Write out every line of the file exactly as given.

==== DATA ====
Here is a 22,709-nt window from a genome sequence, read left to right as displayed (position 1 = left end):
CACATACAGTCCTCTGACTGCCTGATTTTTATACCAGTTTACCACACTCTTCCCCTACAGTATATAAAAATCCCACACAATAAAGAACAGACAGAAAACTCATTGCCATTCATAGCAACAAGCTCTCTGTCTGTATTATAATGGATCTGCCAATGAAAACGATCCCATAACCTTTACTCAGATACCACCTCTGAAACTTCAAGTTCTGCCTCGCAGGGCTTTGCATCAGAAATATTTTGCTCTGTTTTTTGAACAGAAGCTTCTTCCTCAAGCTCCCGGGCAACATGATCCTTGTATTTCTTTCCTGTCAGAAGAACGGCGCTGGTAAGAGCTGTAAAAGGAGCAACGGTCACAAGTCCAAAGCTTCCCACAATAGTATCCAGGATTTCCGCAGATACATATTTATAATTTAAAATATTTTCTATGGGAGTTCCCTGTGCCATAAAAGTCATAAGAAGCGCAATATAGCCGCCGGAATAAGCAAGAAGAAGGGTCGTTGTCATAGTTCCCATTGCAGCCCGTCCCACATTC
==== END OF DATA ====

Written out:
Here is a 22,709-nt window from a genome sequence, read left to right as displayed (position 1 = left end):
CACATACAGTCCTCTGACTGCCTGATTTTTATACCAGTTTACCACACTCTTCCCCTACAGTATATAAAAATCCCACACAATAAAGAACAGACAGAAAACTCATTGCCATTCATAGCAACAAGCTCTCTGTCTGTATTATAATGGATCTGCCAATGAAAACGATCCCATAACCTTTACTCAGATACCACCTCTGAAACTTCAAGTTCTGCCTCGCAGGGCTTTGCATCAGAAATATTTTGCTCTGTTTTTTGAACAGAAGCTTCTTCCTCAAGCTCCCGGGCAACATGATCCTTGTATTTCTTTCCTGTCAGAAGAACGGCGCTGGTAAGAGCTGTAAAAGGAGCAACGGTCACAAGTCCAAAGCTTCCCACAATAGTATCCAGGATTTCCGCAGATACATATTTATAATTTAAAATATTTTCTATGGGAGTTCCCTGTGCCATAAAAGTCATAAGAAGCGCAATATAGCCGCCGGAATAAGCAAGAAGAAGGGTCGTTGTCATAGTTCCCATTGCAGCCCGTCCCACATTC